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Friday, July 15, 2016

Hats off: a Jazz Fest fashion guide

Whether you’re counting them in the crowd or trying to plan your outfit, this weekend you’ve got to know your jazz hats.

Posted By on Fri, Jul 15, 2016 at 12:23 PM

  • illustrations by Matt Bustin

The Pork Pie
If jazz is your highway, the pork pie is your Cadillac. This eccentric lid belongs to a true jazz nerd, who’s happily holed up, syncopated snapping at the Village Vanguard, or ripping sax solos of their own in a hotel bar. Lester Young made this look legendarily cool, hence why this style should be reserved for true players.


The Fedora
If done right, a fedora-topped outfit is classy—think sexy Sinatra, or badass bandleader Count Basie. Given its prevalence at Jazz Fest, we assume the large brim is a tool in aural enhancement for mega fans—but the carpet has to match the drapes. Unless you’re some kind of Indiana Jones, don’t attempt pulling this one off with flip flops, board shorts or a sleeveless top.


The Trilby
Often confused for a fedora, this smaller-brimmed hybrid hat (the porkdora?) can be used as a cover-up for bald spots , lack of jazz knowledge and total untrendiness. T-shirt and vest wearing Justin Timberlake and Britney Spears have visited trilby territory, as have many “down south” beachgoers, but only the truly cool cats manage to pull it off.


The Beret and Page Boy
Gateway jazz hats, call them fedora rising. Malleable enough to roll up and shove in your pocket, but jaunty enough to make a statement if the mood—or drum solo—permits. Equal parts art, pomp and chill.


The Wild Card
Miles Davis said, “Don’t fear mistakes, there are none” which is fitting for the “you do you” of the jazz hat spectrum. The wild cards are usually a modern or “funky” take on the old school—think Slash’s towering top hat, Pharrell’s oversized Arby’s logo or Jamiroquai’s fuzzy Cat In The Hat getup. Just improvise, man.

h/t to Jennifer MacDonald & Mike Ritchie

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Thursday, April 17, 2014

The art of fashion

NSCAD shows wearable art and wearable clothing at two upcoming events

Posted By on Thu, Apr 17, 2014 at 12:32 PM

A wearable art piece from last year's event - ELIOT WRIGHT PHOTO VIA NSCAD.CA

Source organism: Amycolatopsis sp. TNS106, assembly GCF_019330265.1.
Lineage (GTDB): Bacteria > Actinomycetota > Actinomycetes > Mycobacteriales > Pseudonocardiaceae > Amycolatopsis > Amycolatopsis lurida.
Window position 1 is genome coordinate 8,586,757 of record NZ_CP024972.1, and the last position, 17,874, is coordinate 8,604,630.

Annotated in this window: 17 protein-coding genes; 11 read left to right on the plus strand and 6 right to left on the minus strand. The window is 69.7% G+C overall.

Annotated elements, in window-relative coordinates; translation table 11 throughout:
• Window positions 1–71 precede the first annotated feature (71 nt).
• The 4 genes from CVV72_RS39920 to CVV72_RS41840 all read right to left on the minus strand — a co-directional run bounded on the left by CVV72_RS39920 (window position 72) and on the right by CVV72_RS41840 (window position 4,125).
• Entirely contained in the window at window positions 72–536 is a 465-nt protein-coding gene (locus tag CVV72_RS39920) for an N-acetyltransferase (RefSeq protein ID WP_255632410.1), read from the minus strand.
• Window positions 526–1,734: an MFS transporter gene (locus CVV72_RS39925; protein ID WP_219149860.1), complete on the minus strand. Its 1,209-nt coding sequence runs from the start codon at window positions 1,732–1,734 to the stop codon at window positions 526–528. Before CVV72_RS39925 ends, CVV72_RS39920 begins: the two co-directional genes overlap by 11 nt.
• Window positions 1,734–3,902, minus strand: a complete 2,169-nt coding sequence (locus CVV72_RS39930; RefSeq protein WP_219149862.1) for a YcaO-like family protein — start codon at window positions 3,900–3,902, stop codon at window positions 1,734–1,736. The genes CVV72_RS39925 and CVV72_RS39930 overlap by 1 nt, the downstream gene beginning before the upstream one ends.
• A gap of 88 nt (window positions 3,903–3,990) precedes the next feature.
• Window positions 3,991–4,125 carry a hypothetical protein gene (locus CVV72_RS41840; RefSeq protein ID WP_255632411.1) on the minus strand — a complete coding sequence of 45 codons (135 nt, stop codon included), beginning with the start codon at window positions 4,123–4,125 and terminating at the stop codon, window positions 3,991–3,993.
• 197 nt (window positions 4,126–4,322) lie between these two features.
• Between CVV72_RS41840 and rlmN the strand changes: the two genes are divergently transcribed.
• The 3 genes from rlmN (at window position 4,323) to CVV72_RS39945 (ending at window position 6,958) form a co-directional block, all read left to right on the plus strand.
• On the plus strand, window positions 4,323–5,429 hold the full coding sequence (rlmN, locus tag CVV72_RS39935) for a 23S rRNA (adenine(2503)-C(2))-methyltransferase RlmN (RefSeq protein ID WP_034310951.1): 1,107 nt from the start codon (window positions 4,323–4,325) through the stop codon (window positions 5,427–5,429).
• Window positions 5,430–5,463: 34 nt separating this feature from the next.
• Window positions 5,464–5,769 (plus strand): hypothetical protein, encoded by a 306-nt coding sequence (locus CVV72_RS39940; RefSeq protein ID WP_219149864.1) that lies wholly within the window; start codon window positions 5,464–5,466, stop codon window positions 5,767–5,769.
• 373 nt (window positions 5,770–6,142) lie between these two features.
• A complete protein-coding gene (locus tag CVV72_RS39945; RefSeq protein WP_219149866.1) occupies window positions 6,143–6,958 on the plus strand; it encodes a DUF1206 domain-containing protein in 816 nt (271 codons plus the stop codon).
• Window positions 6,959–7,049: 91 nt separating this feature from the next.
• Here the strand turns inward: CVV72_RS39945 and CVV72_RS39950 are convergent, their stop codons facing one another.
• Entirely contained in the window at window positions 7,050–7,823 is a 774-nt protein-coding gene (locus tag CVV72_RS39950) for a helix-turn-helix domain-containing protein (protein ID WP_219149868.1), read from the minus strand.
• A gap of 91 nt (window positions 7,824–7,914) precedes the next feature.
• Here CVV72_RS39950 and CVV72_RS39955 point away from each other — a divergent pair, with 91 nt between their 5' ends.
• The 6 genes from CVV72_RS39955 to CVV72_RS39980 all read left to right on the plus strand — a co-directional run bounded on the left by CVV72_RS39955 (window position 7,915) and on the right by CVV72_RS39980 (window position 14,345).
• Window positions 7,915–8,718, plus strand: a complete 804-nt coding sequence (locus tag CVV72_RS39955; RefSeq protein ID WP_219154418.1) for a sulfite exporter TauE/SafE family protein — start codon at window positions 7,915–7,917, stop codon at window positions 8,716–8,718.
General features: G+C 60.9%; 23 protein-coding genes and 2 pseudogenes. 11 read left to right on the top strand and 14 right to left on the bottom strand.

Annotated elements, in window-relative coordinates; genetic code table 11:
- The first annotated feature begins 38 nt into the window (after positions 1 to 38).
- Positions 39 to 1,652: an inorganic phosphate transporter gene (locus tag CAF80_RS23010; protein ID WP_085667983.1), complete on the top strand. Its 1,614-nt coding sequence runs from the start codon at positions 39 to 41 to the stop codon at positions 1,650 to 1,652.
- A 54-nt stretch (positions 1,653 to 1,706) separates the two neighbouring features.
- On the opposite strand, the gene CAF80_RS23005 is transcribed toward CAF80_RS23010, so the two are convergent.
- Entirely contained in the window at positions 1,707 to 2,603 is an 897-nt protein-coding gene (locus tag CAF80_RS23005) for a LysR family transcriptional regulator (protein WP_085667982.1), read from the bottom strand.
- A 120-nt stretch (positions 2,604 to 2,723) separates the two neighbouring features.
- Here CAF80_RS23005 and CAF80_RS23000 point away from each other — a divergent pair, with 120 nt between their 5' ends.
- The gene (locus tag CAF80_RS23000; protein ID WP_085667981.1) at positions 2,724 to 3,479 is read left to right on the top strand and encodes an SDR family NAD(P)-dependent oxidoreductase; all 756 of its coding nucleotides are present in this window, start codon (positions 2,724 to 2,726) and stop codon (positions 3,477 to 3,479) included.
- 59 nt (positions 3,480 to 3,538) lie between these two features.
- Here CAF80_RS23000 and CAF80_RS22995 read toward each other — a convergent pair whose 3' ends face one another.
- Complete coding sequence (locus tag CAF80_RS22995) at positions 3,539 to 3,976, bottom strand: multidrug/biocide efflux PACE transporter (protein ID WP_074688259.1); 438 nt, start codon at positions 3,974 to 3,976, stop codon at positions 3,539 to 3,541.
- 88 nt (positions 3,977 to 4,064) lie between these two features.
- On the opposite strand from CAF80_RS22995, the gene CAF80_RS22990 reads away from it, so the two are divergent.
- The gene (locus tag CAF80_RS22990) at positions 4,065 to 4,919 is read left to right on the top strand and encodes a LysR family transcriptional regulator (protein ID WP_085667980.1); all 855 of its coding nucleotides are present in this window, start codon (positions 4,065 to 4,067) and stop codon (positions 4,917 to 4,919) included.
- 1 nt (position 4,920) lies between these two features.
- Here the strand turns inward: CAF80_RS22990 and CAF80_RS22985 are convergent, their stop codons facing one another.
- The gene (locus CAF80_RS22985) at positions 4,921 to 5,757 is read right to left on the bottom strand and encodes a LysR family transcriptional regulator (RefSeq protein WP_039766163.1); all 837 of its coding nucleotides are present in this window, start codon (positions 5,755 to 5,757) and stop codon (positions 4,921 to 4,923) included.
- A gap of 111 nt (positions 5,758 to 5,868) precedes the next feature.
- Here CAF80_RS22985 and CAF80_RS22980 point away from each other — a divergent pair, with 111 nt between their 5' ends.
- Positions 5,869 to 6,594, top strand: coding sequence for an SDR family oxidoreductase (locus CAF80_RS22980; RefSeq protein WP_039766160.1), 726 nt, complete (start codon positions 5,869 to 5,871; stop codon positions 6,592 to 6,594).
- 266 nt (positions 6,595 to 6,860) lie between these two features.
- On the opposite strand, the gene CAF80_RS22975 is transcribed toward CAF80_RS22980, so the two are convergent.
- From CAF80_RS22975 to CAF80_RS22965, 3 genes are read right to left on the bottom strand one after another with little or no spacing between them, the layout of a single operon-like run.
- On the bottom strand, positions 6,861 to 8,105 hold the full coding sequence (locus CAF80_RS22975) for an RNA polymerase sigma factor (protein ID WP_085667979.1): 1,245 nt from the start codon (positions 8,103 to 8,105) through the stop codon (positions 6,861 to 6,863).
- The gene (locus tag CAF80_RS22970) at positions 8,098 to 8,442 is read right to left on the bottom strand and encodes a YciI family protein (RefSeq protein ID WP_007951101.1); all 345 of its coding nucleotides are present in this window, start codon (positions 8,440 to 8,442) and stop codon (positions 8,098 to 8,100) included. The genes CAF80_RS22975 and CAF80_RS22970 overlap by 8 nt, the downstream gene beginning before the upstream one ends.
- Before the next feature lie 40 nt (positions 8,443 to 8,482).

• A wearable art piece from last year's event
  • Eliot Wright Photo via

The NSCAD Wearable Art Show and Senior Fashion Show are getting a divorce—and it was a short-lived marriage, since they only merged last year. This year they are happening at different venues on different nights.

The 23rd annual Wearable Art Show, happening this Thursday (April 17, 8pm, $10), is being held at the Marquee Ballroom (2037 Gottingen), with all proceeds going to the AIDS Coalition of Halifax (as they do every year).

“The feedback I’ve been getting about having it at the Marquee is that it’s going back to the beginning of the Wearable Art Show,” says event organizer Justin Lees, “when it was held at bars and was not so much a formal event.”

Lees says this year is especially diverse, with many performative elements. One of the designers even has a piece that requires walking on stilts. “The whole garment covers from the floor to their face,” says Lees. “It extends their arms and their fingers so all of their appendages are touching the floor," Lees says. "It’s a really crazy piece that really distorts what the body looks like.”

The venue, with max capacity of 700, has yet to sell out, but the Senior Fashion Show has been sold out since early this week. This may have something to do with the small venue at the Port Campus (1107 Marginal Road), says event organizer Madeleine Leroux, capping ticket sales at 220.

Usually the show is an opportunity for advanced fashion students to show their stuff, but this year they let other NSCAD students in on the action. With a total of 19 designers and over 100 models, the show is going to have “a whole mess of things.”

One designer, Charlotte Mackie, is taking sketches that her six-year-old sister made and screenprinting them onto transparent fabrics. Leroux says Mackie is one of the more “out-there” designers in the show.

“I think she made one coat where she actually used hundreds of pingpong balls and wrapped them in organza,” says Leroux. “So it’s going to look awesome.”

Although both shows use a runway, the events are far from the same.

“The wearable art tends to distort or change the body,” says Leroux, while the fashion show is more “stuff you would see on the runway.”

Lees says the Wearable Art Show is a great interpretation of “non-fashion.”

“It gives everybody a chance from every study to make something crazy and show it on the runway.”

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